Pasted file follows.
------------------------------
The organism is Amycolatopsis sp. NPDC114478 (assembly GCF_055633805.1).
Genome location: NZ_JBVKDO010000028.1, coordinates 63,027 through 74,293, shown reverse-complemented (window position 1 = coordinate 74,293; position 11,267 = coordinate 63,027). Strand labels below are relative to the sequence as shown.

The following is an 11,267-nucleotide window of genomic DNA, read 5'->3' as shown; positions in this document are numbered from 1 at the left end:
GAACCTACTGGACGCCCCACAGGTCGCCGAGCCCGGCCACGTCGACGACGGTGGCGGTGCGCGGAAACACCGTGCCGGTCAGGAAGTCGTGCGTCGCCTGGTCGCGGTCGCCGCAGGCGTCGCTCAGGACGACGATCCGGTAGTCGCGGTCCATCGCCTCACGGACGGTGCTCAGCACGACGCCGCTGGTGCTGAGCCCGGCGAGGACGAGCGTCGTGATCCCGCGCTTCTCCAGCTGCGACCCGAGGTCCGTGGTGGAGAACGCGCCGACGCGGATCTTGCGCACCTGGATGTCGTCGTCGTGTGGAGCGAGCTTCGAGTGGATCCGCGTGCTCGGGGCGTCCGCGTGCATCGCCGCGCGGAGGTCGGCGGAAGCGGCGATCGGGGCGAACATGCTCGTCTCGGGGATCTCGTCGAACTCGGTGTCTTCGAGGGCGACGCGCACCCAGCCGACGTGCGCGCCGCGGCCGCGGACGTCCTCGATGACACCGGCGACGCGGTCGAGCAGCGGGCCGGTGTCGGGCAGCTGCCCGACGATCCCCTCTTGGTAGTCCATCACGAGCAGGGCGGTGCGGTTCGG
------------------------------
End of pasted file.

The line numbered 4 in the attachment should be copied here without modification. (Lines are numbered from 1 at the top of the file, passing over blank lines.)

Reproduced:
GAACCTACTGGACGCCCCACAGGTCGCCGAGCCCGGCCACGTCGACGACGGTGGCGGTGCGCGGAAACACCGTGCCGGTCAGGAAGTCGTGCGTCGCCTGGTCGCGGTCGCCGCAGGCGTCGCTCAGGACGACGATCCGGTAGTCGCGGTCCATCGCCTCACGGACGGTGCTCAGCACGACGCCGCTGGTGCTGAGCCCGGCGAGGACGAGCGTCGTGATCCCGCGCTTCTCCAGCTGCGACCCGAGGTCCGTGGTGGAGAACGCGCCGACGCGGATCTTGCGCACCTGGATGTCGTCGTCGTGTGGAGCGAGCTTCGAGTGGATCCGCGTGCTCGGGGCGTCCGCGTGCATCGCCGCGCGGAGGTCGGCGGAAGCGGCGATCGGGGCGAACATGCTCGTCTCGGGGATCTCGTCGAACTCGGTGTCTTCGAGGGCGACGCGCACCCAGCCGACGTGCGCGCCGCGGCCGCGGACGTCCTCGATGACACCGGCGACGCGGTCGAGCAGCGGGCCGGTGTCGGGCAGCTGCCCGACGATCCCCTCTTGGTAGTCCATCACGAGCAGGGCGGTGCGGTTCGG